Recovering Fine Gold with Oleophilic Adhesion
April 2014 by Alex DolbeareOleophilic means "affinity to or attracted to oils," and this includes gold an diamonds.
He began hiking my way and was as astonished as I was when he saw it. Another high five moment! It makes you wonder how long this gold had just been sitting there on the ground.
Using a snuffer bottle to pick it out of the pan, he continued his panning efforts. He continued to find more yellowish stuff, but it wasn’t shiny like he thought gold should look.
The design of metal detectors well-suited for prospecting is an interesting process and not necessarily an easy one to achieve. It is a combination that blends the desires of what prospectors would like, the requirements of sales people and dealers, with the science and physics of what the electronics can achieve.
This was no ordinary nugget. It had not traveled very far from its nearby source, and that did mean a lot, as we were searching for the source of several such nuggets found during a gold rush that occurred in 1859.
Some claim they can smell gold. This may be, but when I take a whiff of gold, I smell dirt, rotten eggs, garlic or just nothing: my nose is everything but sensitive.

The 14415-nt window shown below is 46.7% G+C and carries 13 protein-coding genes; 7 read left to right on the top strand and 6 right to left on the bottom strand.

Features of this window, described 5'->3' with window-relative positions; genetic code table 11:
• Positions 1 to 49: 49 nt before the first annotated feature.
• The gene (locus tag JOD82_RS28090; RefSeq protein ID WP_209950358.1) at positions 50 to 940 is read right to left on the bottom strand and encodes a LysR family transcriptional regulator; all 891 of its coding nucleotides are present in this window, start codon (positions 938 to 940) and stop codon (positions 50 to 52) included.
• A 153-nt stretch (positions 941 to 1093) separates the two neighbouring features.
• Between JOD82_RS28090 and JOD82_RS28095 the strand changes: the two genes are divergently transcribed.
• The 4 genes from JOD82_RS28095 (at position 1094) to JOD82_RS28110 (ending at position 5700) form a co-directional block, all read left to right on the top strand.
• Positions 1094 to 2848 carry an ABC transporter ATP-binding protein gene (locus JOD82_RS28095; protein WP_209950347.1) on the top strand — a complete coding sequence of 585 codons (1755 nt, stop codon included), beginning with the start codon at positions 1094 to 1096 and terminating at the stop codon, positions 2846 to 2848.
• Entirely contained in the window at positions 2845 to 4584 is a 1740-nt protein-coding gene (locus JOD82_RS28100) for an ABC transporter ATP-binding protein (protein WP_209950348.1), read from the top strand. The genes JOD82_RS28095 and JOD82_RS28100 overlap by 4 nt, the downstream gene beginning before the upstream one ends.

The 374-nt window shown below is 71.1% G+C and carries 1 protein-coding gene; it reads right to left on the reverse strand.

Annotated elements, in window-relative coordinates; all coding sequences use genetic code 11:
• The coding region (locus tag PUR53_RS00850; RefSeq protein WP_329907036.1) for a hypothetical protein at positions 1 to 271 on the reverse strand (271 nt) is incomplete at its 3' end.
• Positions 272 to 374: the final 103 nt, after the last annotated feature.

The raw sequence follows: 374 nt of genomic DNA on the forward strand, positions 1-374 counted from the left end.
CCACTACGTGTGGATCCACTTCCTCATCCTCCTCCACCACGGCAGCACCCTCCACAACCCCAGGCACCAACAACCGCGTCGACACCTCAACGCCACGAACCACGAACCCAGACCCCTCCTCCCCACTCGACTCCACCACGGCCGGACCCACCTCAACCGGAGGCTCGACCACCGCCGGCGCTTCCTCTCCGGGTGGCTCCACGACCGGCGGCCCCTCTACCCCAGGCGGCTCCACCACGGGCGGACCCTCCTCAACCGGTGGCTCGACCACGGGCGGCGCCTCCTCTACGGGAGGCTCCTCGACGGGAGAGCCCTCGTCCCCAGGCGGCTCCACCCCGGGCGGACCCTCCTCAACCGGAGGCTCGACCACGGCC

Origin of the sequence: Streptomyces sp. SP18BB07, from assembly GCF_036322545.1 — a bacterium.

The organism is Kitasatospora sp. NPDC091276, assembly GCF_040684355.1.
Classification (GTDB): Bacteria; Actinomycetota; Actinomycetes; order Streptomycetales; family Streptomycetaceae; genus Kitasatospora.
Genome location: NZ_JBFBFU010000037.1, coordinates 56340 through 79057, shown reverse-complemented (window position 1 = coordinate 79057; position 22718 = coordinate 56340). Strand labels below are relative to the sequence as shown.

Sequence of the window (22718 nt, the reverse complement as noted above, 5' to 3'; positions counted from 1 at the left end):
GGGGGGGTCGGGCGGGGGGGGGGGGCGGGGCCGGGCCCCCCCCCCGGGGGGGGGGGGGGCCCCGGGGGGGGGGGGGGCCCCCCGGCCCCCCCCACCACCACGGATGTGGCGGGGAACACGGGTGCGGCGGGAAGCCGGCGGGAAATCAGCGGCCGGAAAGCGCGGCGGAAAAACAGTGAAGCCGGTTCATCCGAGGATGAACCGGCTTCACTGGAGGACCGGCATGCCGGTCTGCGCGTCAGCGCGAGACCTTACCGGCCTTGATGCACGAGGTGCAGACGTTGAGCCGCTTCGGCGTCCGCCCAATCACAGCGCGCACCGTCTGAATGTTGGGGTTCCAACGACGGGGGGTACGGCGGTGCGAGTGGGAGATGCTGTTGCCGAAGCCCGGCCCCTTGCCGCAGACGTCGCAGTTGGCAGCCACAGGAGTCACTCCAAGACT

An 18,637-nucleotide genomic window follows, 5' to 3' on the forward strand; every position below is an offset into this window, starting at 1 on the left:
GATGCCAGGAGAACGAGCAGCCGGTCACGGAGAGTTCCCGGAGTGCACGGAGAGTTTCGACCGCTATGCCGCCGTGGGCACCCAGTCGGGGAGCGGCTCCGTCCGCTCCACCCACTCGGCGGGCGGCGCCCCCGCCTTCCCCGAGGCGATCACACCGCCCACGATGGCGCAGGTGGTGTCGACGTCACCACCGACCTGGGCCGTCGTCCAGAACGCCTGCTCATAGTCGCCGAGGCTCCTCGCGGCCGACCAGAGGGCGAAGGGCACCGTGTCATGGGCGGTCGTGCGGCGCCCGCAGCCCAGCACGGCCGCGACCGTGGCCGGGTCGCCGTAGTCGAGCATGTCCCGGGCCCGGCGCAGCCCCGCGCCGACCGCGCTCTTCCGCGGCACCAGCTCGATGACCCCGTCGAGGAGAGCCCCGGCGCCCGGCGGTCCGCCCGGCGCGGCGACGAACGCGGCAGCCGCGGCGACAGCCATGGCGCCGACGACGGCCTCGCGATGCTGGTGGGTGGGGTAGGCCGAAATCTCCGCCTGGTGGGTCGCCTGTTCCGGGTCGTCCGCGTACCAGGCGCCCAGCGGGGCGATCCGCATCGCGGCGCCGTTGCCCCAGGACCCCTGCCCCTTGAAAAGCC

There weren’t as many pieces of gold, but what I did find was bigger. As I worked my way down towards the spot that I had been working the first three days, I noticed a large crack that crossed the river.
The Bawl Mill • Ask the Experts • Ask the Experts • Ask the Experts • Ask the Experts • Ask the Experts • Ask the Experts • Mining for Gold and Sapphires in Montana • Contrary to Rumors, Couple Will Keep the Saddle Ridge Hoard • Finding Gold with a VLF Detector—Part I • Creating Your Own Luck • Over the Divide—Robert Michael “Mike” Corbley • Continuing Hard Rock Exploration • Detecting for Gold in Nevada • Using Structural Clues to Locate Buried Placer Channels • Gold Deposits of the Ivory Coast • Melman on Gold & Silver • Mining Stock Quotes and Mineral & Metal Prices